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Jeff Camp | Citrus

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James Taylor Lyle Lovett Norah Jones

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United States - California - SF

Other Genres You Will Love
Folk: Alternative Folk Pop: Folky Pop Moods: Featuring Guitar
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Citrus

by Jeff Camp

Sometimes funny or quirky, Jeff's songs blend influences from folk, jazz and pop -- and usually have a purpose, sometimes concealed.
Genre: Folk: Alternative Folk
Release Date: 

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  Song Share Time Download
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1. All for You
3:55 $0.99
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2. I'm On My Way to You
3:52 $0.99
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3. Everything Comes Full Circle (feat. Kimaya Chalpe)
4:04 $0.99
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4. May B.C.
4:18 $0.99
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5. Evil Tangerine
3:36 $0.99
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6. Why Not
2:35 $0.99
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7. Everything Comes Full Circle
4:01 $0.99
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8. I'm On My Way to You (Instrumental)
3:54 $0.99
Downloads are available as MP3-320 files.

ABOUT THIS ALBUM


Album Notes
Jeff Camp began writing songs as a teenager, but he began FINISHING them at age 41, the year his life changed forever.

Jeff was too busy to write songs during his college years at Harvard, though not too busy to meet his wife there. He was too busy to write songs during his years working for Microsoft in Redmond, Washington and Tokyo. He was too busy to write songs when he left Microsoft, moved to California and began working for change in public schools, mostly through Full Circle Fund and and Ed100.org, an education site. Having three children made him busier than ever.

Then a seizure woke him up. Undetected, a tumor had quietly been slowly growing in the left parietal lobe of his brain. MRI images showed a mass the size of a small mandarin orange. During recovery from surgery, radiation therapy and chemo, Jeff finished his first song, aptly titled "Evil Tangerine." In subsequent years, Jeff made songwriting a growing priority, writing for his own voice as well as for others whose talents inspired him. His songs have earned recognition in song competitions including the John Lennon Songwriting Contest and the West Coast Songwriters song competition.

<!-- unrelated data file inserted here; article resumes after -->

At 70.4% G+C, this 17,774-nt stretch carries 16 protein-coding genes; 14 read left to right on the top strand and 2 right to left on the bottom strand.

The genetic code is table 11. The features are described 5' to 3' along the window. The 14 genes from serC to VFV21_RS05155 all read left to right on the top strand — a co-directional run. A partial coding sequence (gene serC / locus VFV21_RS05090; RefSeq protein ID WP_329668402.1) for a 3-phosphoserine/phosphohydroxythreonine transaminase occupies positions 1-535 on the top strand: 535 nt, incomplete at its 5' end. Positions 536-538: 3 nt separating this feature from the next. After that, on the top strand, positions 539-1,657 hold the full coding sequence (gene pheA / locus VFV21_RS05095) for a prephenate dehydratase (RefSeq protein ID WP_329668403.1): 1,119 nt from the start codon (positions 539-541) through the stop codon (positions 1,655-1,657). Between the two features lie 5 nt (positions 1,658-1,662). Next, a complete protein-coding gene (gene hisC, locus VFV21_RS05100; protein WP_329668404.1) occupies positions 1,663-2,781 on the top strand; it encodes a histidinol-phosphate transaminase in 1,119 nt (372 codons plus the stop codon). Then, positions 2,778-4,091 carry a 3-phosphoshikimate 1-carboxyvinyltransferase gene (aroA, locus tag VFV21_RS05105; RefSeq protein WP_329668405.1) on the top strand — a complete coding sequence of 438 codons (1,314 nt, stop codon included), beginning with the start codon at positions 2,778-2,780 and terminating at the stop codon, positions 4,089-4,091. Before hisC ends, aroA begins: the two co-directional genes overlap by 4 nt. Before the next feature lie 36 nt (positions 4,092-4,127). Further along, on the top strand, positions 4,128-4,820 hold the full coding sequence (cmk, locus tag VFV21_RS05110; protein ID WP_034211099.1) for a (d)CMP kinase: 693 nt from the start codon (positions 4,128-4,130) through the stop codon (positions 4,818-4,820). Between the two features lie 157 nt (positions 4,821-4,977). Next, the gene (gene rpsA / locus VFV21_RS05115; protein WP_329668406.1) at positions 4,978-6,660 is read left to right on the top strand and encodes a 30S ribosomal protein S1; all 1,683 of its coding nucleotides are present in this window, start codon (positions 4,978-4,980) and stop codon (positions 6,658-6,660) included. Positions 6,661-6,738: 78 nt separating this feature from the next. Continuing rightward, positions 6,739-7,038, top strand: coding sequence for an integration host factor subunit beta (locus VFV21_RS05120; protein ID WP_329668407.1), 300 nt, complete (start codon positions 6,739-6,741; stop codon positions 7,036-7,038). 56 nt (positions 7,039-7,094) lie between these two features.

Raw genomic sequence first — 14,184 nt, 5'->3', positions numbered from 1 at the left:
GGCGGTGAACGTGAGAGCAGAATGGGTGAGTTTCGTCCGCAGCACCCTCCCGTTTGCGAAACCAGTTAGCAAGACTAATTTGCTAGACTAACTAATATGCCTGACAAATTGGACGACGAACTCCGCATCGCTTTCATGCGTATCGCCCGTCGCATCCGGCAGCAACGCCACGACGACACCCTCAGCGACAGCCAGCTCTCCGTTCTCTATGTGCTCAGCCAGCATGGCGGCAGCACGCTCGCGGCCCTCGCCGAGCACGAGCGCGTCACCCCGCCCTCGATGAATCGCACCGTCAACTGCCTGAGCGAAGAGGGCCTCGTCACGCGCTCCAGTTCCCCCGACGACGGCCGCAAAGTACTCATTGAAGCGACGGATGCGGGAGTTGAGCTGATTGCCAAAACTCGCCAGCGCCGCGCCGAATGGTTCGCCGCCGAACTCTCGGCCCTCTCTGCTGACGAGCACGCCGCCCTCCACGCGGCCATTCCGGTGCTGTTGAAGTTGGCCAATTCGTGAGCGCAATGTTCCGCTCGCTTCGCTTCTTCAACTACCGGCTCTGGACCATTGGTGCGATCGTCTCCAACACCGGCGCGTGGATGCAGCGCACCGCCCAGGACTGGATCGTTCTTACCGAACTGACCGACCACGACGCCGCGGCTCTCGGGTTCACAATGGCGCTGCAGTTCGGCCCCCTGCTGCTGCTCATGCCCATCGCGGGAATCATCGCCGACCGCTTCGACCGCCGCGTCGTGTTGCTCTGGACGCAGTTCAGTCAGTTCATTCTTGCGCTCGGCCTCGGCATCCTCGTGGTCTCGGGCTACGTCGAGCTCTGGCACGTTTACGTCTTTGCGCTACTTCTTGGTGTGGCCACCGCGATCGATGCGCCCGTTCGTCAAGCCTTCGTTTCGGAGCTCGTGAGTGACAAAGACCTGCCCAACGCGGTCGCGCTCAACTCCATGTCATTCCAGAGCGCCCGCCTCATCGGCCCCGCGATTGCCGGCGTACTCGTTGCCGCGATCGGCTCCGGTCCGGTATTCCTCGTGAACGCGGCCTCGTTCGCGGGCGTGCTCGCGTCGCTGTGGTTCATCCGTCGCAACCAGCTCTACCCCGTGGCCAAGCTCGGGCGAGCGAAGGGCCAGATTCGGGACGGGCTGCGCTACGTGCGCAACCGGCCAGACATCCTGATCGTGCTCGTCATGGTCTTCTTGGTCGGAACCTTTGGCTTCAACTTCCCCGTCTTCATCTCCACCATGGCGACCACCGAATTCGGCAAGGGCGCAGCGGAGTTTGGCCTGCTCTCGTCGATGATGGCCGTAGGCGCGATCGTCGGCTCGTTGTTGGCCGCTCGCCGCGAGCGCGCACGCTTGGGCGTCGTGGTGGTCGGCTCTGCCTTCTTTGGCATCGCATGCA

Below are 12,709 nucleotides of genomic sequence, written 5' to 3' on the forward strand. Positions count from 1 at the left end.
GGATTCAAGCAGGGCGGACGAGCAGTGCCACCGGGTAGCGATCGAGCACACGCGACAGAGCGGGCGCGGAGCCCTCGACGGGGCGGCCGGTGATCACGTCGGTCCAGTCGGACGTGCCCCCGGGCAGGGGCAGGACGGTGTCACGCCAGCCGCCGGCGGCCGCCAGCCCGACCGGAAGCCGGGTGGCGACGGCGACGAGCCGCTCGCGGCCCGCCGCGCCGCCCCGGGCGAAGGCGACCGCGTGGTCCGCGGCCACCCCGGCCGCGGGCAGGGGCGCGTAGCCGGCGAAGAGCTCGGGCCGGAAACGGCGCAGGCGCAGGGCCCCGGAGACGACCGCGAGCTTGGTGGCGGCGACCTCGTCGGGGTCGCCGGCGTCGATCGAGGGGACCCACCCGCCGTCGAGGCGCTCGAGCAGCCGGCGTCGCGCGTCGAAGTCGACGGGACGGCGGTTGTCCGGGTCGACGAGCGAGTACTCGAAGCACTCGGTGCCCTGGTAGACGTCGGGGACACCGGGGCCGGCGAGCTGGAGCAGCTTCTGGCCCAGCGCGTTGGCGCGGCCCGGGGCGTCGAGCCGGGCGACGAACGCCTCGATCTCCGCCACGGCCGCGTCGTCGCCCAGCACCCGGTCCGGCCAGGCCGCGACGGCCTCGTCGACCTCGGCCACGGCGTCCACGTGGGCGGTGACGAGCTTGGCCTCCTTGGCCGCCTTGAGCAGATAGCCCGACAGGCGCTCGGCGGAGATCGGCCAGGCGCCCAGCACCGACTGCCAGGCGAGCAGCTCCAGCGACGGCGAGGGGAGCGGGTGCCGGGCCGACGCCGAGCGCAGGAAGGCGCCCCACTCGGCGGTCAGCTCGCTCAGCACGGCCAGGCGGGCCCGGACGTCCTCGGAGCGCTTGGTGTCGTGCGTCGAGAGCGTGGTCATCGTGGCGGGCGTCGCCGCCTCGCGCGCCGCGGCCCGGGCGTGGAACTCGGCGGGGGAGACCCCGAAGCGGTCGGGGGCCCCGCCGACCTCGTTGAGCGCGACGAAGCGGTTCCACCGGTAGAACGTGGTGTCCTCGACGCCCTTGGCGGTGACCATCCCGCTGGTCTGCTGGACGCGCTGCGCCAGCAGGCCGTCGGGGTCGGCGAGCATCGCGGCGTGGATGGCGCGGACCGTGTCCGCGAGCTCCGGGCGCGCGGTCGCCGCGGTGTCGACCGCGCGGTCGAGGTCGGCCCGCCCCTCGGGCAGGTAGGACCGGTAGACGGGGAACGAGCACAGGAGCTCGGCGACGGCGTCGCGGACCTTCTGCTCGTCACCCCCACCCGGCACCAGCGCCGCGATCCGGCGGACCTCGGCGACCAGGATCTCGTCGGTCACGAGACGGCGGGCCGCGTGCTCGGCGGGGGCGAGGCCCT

Jeff's songs reflect varied influences from James Taylor to Crowded House, Squeeze, Lyle Lovett and Norah Jones. His songs all have a quirky edge and a purpose, sometimes concealed.

The opening track, "All For You" kicks off with a self-deprecating wink. "Used to be the king of everything. Used to be my pants fit right..." The song's humor and lyric structure reflect the influence of co-writer M. Charles Willems. Jeff had been developing the chords and melody for years, but it took a family trip to France for the song to come together.

The album features two contrasting versions of "Everything Comes Full Circle," one with Jeff's vocals and the other by Kimaya Chalpe, a talented young vocalist. Jeff wrote the song as a celebration of the work of Full Circle Fund, which assembles teams of talented volunteers to support non-profit organizations. The idea for the chorus came from Jeff's mother, who once quipped that "volunteers are good for nothings." The song converts this turn of phrase into an anthem.

"I'm On My Way To You" was inspired by a relative's cross-California romance, connected by Interstate highway 5 from Los Angeles to San Francisco. Separation is unsettling, a feeling captured in the irregular 5/4 rhythm of the verses. But longing has its own sweetness, too, a sense conveyed in the dreamlike choruses. Many of California's highways are lined by oleanders, beautiful but toxic. Rebecca Dharmapalan recorded the vocal parts at Jeff's home studio. An instrumental version of the song is included as the album's eighth track.

"May B.C." takes the idea of separation a step further in a tale of a woman desperate not to be cast aside. "Do I have to spell it out to reach you?" she asks. "If you veer us into trouble, you could wreck us, so unwisely." Spelling it out, in this song, happens on two levels. As implied by the title, the alphabet itself is concealed within the song's chorus. Rebecca's torch-style vocals are paired with the piano virtuosity of Cava Mendes.

Continuing the theme of longing, "Why Not" demands to know what's so great about longing in the first place. "Why wait, delay and only think about it?" The genre of "carpe diem" poetry has classic roots, and the song's opening lyrics are a nod to John Donne: "While ye may, are you gathering rosebuds?"

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